“One important family value, which we have built in as a discipline, has been that we do not argue or carry bad attitudes with each other—the child is taught from an early age to resolve conflict with a right attitude. These issues were often what we talked and prayed about at the ‘family altar,’ and this was how issues were generally settled.”

Principle Five: Praying as a Family.

“It can be cliché, but it is true—the family that prays together, stays together. Parents must pray together as a couple, and with their children. The importance of such a family altar can never be emphasized enough. Many have asked us through the years, ‘At what age do you start to pray with your children?’ The truth is that couples should already be praying together before the children arrive, as part of a healthy marriage, so that when children are born, they are brought into the correct environment. Children should never be in an environment where family prayer is not a normal part of family life. A family’s life in God together should never be underestimated—it is the foundation of a strong family in an ungodly world.”

Families who pray, pull, and play together stay together, and shine out as a bright light in a dark and confused world.

About the Authors

Jim Hall started life as a farmer in Northern England. He entered full-time Christian ministry in the 1970s, working as an evangelist with British Youth for Christ. Jim has also served as a Senior Pastor, planting two churches in the North East of England.

He has been married to Jessica, who is originally from the London area, for nearly 50 years.  Jessica has worked alongside Jim as well as being a high school teacher. They have four children who are all married and actively involved in serving the Lord in different capacities. Two of their sons Wesley and Jono have been on staff at IHOPKC for a number of years.

Advice from a Dad

Heinrich Bullinger was a good pastor and a better father. He was born in 1504 to a priest who, in his old age, embraced Reformation views, such as “the just shall live by faith.” Though it cost him his church, it gained him a son.

Young Heinrich fell in love with Martin Luther’s writings, Melanchthon’s books, and the study of the Bible. At the remarkably young age of 27, he was asked to take the place of slain Swiss Reformer Ulrich Zwingli as pastor of the Grossmunster of Zurich. He ascended the pulpit there on December 23, 1531.

Bullinger continued Zwingli’s practice of preaching through books of the Bible, verse by verse. His home, like his Bible, was open from morning till night, and he freely distributed food, clothing, and money to the needy. His wisdom and influence spread across Euroope. No one was more affected than his son, Henry.

When Henry packed his bags for college, Heinrich gave him this piece of advice: “Fear God at all times, and remember that the fear of God is the beginning of wisdom.”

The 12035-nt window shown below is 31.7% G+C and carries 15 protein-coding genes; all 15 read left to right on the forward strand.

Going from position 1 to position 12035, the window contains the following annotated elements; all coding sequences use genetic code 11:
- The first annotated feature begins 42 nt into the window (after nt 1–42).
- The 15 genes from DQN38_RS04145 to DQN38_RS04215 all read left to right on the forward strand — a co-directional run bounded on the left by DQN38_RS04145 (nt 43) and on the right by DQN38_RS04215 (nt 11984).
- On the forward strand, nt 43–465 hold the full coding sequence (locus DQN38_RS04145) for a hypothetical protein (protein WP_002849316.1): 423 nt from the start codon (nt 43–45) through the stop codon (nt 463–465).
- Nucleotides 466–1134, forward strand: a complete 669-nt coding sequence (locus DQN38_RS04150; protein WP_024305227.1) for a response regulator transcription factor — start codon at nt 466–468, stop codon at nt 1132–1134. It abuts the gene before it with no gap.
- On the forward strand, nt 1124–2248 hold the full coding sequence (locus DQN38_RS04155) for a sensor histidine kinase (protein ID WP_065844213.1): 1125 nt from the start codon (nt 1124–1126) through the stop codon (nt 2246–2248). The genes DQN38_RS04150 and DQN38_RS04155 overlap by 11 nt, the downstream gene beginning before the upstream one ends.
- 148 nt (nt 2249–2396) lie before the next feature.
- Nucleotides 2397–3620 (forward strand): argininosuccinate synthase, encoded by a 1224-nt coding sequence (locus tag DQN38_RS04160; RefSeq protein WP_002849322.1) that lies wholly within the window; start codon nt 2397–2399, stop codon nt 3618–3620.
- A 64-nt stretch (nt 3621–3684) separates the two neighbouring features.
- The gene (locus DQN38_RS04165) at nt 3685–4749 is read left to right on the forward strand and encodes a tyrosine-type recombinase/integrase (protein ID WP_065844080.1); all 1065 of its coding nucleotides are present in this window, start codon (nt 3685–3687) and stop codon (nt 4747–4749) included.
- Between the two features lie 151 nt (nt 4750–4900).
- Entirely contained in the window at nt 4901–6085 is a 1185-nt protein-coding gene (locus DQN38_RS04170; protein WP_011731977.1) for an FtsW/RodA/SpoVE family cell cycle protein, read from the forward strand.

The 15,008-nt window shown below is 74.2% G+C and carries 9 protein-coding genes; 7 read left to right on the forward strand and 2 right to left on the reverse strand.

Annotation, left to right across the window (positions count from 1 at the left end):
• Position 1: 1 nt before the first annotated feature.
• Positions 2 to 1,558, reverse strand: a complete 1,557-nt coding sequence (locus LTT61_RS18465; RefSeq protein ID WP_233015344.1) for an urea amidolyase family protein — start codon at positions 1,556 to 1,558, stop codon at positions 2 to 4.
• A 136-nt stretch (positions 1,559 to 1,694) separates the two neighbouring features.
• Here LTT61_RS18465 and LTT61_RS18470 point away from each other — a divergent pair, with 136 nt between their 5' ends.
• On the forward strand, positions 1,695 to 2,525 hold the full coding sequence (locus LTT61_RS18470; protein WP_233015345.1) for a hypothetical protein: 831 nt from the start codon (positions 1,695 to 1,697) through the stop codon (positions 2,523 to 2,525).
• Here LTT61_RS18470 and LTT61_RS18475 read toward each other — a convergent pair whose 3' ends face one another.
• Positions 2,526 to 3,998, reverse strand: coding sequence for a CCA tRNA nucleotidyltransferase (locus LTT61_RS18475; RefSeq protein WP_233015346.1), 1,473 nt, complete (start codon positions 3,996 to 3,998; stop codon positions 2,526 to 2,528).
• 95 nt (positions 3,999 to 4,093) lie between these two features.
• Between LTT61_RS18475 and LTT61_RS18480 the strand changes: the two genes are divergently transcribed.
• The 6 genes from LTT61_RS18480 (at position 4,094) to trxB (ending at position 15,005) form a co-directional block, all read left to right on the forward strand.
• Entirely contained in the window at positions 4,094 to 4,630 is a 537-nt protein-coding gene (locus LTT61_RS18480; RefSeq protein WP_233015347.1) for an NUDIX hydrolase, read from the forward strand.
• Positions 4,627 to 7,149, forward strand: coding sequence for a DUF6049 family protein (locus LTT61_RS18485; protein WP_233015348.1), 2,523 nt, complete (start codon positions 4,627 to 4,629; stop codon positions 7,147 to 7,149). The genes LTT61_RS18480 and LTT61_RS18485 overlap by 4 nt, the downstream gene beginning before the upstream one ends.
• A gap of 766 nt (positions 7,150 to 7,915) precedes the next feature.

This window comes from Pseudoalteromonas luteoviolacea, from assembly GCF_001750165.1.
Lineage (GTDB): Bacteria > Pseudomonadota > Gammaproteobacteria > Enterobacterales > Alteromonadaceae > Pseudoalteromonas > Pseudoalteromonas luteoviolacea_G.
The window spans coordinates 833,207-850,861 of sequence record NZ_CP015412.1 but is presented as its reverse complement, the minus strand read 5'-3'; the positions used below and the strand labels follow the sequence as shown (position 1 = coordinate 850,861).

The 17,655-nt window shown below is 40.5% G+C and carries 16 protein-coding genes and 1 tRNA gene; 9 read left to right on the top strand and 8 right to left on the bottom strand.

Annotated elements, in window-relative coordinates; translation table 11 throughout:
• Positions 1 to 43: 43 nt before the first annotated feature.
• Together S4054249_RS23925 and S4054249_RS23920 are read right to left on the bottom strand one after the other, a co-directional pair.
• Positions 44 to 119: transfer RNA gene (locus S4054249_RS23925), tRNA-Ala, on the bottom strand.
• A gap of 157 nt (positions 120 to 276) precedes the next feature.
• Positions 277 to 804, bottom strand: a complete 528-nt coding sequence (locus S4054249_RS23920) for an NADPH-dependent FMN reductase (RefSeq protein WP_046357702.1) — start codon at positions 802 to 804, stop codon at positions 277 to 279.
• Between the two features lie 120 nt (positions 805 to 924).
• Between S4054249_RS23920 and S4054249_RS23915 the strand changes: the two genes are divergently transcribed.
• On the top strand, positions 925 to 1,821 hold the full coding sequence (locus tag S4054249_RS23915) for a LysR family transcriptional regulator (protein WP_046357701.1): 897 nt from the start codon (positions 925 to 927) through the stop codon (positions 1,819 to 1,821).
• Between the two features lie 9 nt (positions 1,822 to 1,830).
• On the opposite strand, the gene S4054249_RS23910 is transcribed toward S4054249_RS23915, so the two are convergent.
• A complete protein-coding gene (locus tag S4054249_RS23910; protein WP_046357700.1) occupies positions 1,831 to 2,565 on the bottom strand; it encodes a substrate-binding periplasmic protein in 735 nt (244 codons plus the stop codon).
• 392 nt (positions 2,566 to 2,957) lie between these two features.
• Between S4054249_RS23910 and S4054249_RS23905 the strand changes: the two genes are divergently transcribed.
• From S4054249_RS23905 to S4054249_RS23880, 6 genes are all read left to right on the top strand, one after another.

Great advice from a great man. And what worked for Henry will work for you.

James said, “The wisdom that comes from heaven is first of all pure, then peace-loving, considerate, submissive, full of mercy and good fruit, impartial and sincere” (James 3:17).

The Rushmore Report – Joel Osteen Goes Off Script

Joel Osteen is the pastor of America’s largest church. Lakewood Church in Houston boasts a weekly worship attendance of about 47,000. A gifted communicator and best-selling author, one would assume Osteen doesn’t have a care in the world. One would assume that nothing fazes him. But that would be wrong. At a recent appearance at a Virginia church, Joel Osteen went off script. And what he said about his personality was not expected. Osteen shared a personal flaw with his audience.

That flaw, in his own words, is that “I want people to like me.” But he has accepted that some people never will.

“My personality type is that I want people to like me. This is my nature. I got into the public eye, and I realized that some people won’t like me because they don’t like what I stand for. They don’t like that I’m successful. But I realized that you won’t get everyone to like you.”

Osteen shared his thoughts at Lifepoint Church, near Washington, D.C., while promoting his new book, Next Level Thinking.

Before delving into a discussion with Lifepoint Church’s senior pastor, Osteen told the 1,650 people who had gathered to hear him speak that he didn’t come prepared with a special message, but ended up sharing one anyway.

“I believe that God can take you places that you can’t go on your own. When you honor God with your life, when you keep him in first place, you don’t know what kind of door God’s gonna open. I never dreamed I’d be a minister, but you know what? God’s plan for your life is always bigger than your own.”

When questioned about the negative chatter on social media, Osteen replied, “I don’t spend any energy on the Twitter universe or social media. And I don’t mean that disrespectfully. I just don’t put any energy into it. I mean, life is too short to put energy into negative emotion and I feel at peace when I’ve done the right thing.”

The Rushmore Report – Rethinking the Rainy Day Fund

On the road to building personal wealth, everyone hits a roadblock sometimes. Whether it’s an unexpected job loss or a surprise medical bill, it’s bound to strike when you least expect it – and often when you’re least prepared for it. That’s when it’s time to tap into your rainy day fund. The classic savings account for a rainy day is designed for those unexpected misfortunes that might otherwise bring you to the precipice of a financial crisis.